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Iran seeks nuclear deal with EU
Iranian President Muhammad Khatami has said Tehran hopes to strike a deal with the European Union on its peaceful use of nuclear energy.
Last Modified: 05 Apr 2005 00:01 GMT
President Khatami said talks with EU negotiators were positive
Iranian President Muhammad Khatami has said Tehran hopes to strike a deal with the European Union on its peaceful use of nuclear energy.

On a visit to Vienna, Khatami said Iran and the EU were working "to find a solution to the right of our land for the peaceful development of nuclear energy and also to overcome the worries of our European colleagues".

The Iranian president said his country opposed, as other nations do, "the gross misuse of nuclear technology, which is the development of fearsome atomic weapons".
 
But he said even oil-rich Iran needed peaceful nuclear technology.

Iran "does not want anything other than what law and the international community agree to", Khatami said.

Negotiations

Iran has been negotiating since December with Britain, France and Germany to win trade, security and technology rewards in return for giving guarantees that it is not trying to develop nuclear weapons.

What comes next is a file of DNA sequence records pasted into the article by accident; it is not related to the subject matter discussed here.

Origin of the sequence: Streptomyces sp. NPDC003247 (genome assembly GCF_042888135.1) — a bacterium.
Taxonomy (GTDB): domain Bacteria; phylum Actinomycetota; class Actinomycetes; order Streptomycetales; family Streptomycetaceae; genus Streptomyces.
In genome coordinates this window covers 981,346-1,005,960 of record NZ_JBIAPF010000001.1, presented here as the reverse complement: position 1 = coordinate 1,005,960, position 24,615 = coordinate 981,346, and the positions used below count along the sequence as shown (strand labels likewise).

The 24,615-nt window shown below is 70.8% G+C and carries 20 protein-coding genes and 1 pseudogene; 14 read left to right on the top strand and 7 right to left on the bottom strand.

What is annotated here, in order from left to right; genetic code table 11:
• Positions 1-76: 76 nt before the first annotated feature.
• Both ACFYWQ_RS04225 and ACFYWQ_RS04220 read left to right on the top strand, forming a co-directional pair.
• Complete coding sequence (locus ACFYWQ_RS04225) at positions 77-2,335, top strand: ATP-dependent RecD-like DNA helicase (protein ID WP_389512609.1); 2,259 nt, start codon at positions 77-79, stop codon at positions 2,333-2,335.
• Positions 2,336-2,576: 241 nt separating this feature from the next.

The talks are deadlocked over Iran's refusal to abandon uranium enrichment, the key process which makes fuel for civilian reactors but also what can be the explosive core of atom bombs.

The EU is currently considering, ahead of a meeting next week with Iranian negotiators in Geneva, a proposal by Tehran to allow it to produce enriched uranium on a small scale. 

Iranian proposal
  
Iran made the written proposal to be allowed to run a pilot centrifuge enrichment project at a meeting in Paris in March with the three EU negotiating states.
  
But European diplomats say their position is still that Iran must abandon all enrichment activities.
  
A Western diplomat said the US would only back the EU initiative, as it currently does, if Europe maintained its demand for a permanent cessation of enrichment.
 
Otherwise, Washington will seek to take Iran before the UN Security Council, where it could face possible economic and other sanctions.

Source:
Agencies
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